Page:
Why HF Radio is a Critical Asset

High Frequency (HF) radio should be a top communications priority among Armed Americans. While line of sight (LOS), tactical-level communications usually get most of the focus from those starting out in commo, HF really begins to shine when the need for extended local, regional and even global communications becomes a mission requirement for coordinating the flow of information. Why is that?

The reality of building underground resistance forces is that the coordinating entity is often outside the region in conflict. Cellular structure of that resistance relies upon long distance communications first then local level communications for distribution – in short, HF over regions then VHF / UHF at the local most level. Madman Actual discussed some time back how the Taliban implemented these techniques using the higher end of HF near 30mHz, what we call the CB band in the US, in an effort to evade ISAF Signals Intelligence teams. While they were still intercepted, direction finding (DF) of the point of origin was extremely difficult if not impossible. This level of coordination trickled down to the VHF handhelds they used at the tactical level.

The US Army is dusting off the HF skills as well. While it became an afterthought for a long while, the PRC-150 and new 160 maintained that capability in the SOF community despite the fact that Tactical SATCOM (TACSAT) took the forefront in Beyond Line of Sight (BLOS) communications. Anticipating a war with China, those HF skills become critical should the Chinese target the SATCOM constellation – and they will.

The American Partisan in that scenario has an advantage should they be equipped with HF capability and well experienced in its use. The learning curve is already mastered with the task and purpose now given. But for day-to-day situations, an HF radio becomes a pretty handy piece of equipment as well.  It opens the door to shortwave radio, which are international broadcasts of news and entertainment that are often perspectives much different from our controlled corporate media complex. Despite government tyranny, these cannot be shut down or jammed in total. During the last unrest in Cuba the Radio Recon Group used HF to transmit words of encouragement to courageous Cuban people standing up to the tyranny of communism. While the government jammed us, parts of our message got through, and was proof that freedom activism certainly extends to the world of communications.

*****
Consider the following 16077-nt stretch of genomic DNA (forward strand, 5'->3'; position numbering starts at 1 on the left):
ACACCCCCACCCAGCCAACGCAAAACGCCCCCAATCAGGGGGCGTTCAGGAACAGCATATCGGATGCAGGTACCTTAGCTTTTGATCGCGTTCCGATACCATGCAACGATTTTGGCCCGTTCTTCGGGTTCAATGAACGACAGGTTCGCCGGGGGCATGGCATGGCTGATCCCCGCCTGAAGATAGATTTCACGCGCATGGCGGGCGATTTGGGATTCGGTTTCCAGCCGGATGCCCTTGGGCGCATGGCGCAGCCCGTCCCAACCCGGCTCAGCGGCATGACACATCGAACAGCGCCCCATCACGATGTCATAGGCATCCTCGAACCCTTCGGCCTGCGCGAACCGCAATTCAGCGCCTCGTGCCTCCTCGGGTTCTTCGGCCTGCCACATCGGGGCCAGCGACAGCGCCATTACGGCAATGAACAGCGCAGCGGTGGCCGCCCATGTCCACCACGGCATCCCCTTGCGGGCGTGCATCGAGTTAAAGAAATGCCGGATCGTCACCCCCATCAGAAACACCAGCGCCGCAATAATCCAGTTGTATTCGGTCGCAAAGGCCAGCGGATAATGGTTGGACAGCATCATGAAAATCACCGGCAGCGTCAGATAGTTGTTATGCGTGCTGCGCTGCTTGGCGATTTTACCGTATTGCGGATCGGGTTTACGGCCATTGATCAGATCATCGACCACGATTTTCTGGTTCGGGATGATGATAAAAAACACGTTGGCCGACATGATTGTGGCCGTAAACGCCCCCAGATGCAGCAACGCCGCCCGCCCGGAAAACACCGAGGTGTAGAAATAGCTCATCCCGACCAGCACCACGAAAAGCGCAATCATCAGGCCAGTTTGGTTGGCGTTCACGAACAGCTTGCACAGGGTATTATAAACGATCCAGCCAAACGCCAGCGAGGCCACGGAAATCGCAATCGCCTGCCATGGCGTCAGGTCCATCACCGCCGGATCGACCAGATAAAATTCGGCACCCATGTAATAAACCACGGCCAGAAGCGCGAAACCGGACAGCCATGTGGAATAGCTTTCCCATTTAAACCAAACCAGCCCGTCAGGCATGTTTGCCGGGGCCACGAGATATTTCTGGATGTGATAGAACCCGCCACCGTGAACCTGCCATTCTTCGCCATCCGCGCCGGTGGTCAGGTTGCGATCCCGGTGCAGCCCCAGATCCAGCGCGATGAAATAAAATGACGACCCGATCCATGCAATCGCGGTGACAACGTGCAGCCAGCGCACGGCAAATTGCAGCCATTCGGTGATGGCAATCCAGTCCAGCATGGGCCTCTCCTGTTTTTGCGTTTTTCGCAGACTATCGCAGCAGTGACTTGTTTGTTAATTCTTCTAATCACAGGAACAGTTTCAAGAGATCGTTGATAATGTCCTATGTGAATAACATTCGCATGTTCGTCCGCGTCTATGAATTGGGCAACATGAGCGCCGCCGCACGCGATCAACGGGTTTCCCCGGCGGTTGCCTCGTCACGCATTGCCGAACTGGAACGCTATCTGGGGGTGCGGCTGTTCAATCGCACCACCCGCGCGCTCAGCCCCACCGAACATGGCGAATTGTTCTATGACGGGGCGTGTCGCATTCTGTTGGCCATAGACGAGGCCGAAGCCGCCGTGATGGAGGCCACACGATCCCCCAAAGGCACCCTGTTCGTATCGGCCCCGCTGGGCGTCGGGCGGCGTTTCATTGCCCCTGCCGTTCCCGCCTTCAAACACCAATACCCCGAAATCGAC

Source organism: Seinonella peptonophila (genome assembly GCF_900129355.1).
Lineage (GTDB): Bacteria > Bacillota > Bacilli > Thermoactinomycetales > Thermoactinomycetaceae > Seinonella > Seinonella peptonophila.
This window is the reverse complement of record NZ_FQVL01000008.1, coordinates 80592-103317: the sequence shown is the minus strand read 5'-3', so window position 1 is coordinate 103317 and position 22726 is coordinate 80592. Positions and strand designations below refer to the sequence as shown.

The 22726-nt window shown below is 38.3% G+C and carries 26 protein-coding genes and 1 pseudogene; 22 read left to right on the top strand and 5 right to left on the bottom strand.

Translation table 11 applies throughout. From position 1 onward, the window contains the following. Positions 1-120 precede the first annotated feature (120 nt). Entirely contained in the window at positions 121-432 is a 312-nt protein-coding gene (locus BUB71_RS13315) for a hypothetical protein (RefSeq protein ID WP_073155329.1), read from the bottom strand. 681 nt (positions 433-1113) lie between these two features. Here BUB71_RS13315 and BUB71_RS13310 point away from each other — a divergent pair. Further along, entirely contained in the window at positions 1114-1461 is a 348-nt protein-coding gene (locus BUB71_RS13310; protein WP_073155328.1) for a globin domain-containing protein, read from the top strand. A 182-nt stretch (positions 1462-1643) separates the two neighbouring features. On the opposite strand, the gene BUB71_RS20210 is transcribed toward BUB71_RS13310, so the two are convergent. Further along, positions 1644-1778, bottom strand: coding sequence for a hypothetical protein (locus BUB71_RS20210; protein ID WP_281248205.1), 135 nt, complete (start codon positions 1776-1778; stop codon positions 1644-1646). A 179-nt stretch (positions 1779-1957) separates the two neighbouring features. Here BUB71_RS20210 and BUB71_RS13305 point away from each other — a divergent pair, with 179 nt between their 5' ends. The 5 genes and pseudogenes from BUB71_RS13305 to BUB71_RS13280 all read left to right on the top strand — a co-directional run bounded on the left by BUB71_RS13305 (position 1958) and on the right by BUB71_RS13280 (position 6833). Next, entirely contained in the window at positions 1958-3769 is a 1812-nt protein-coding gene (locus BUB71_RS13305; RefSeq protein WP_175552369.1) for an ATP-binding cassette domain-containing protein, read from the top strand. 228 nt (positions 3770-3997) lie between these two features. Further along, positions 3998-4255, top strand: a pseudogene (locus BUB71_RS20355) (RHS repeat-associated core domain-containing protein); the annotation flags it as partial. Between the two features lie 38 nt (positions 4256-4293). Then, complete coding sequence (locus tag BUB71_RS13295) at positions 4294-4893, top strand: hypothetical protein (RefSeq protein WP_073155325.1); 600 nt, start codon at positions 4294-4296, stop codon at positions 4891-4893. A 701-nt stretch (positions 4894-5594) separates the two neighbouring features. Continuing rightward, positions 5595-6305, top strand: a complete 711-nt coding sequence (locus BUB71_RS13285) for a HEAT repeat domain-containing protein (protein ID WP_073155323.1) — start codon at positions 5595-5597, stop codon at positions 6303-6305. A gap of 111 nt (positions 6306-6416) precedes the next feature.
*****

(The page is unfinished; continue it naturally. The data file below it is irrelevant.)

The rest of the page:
All of this may sound dramatic to some, but it illustrates the very real role HF radio plays in a signals package and why you need to include it in your own capabilities. The learning is often high – its not exactly a plug and play affair – and sometimes the success is not an instant gratification the same way tactical level communications can be. But that said, many newer radios on the market today are built to make life much easier than in eras of the recent past. One such example is the Xiegu G90. With a built in antenna tuning unit (ATU), antenna analyzer, SDR-style waterfall display, and 20 watts output power, its one of the best units on the market for the beginner in HF or those looking to built covert / clandestine radio kits for distribution over a region. There’s other radios on the market with longer track records, but the G90 has proven itself becoming extremely popular with the parks on the Air (POTA) and Summits on the Air (SOTA) backpacking radio communities. And its for that reason I chose to offer it first to this community as its one of the best options at any price point.

Some of the references I strongly suggest to pair with an HF radio is the Special Forces Antenna Handbook (and the large-print version) for a deep understanding on antennas well suited to this purpose, The Guerrilla Dispatch Volume 1 for an in-depth look at HF operating techniques, and The Guerrilla’s Guide to the Baofeng Radio for a crash course in digital operations, data bursts and encryption which apply to any communications system. Finally, none of this matters without training – get out and put the metal in the meat.

I’ll see you out there. Stay dangerous. -NCS

8 thoughts on “Why HF Radio is a Critical Asset

  1. Schuyler Harrison

    I just got out and got my Technician’s license for amateur radio. Normally, I *hate* asking the crown for permission for anything, but this was the only way to get practical experience. Arguably, ive learned just as much from NC Scout’s books as I have the local Ham operators. Im grateful that this kind of training and content is being made available to the average prepared American. Keep up the great work! (Expect to see me back in a class or two when work lightens up!)

  2. Saber 7

    KX2 or the KX3, is an American Designed and US Made option, that some might want to support . Just saying.

    1. Elecraft has had zero interest in supporting me or any other potential dealer over the years.

      Neither have you. Just saying.

  3. Awesome article snd how true in your points.

    I have switched from the Yaesu 817 as my field radio over yo the G90 for the points you bring up.

    Match it up with a N9SAB QRP antenna and you rock.

    Thx Brother!
    JohnyMac

  4. Jason

    I’ve been running the G90 for about a year, and I think it’s a great HF option. I do NOT however do not recommend the XPA125B amp – I had two and couldn’t get either of them to work on any other band but 20M.

    Great articles NC Scout. Looking forward to more HF coms practical info.

  5. Pingback: World Enters El Niño Pattern. People Won't Work in 'War Zone' Cities. - Survivalist Briefing

  6. Pingback: World Enters El Niño Pattern. People Won't Work in 'War Zone' Cities. - Survivalist Pros

Comments are closed.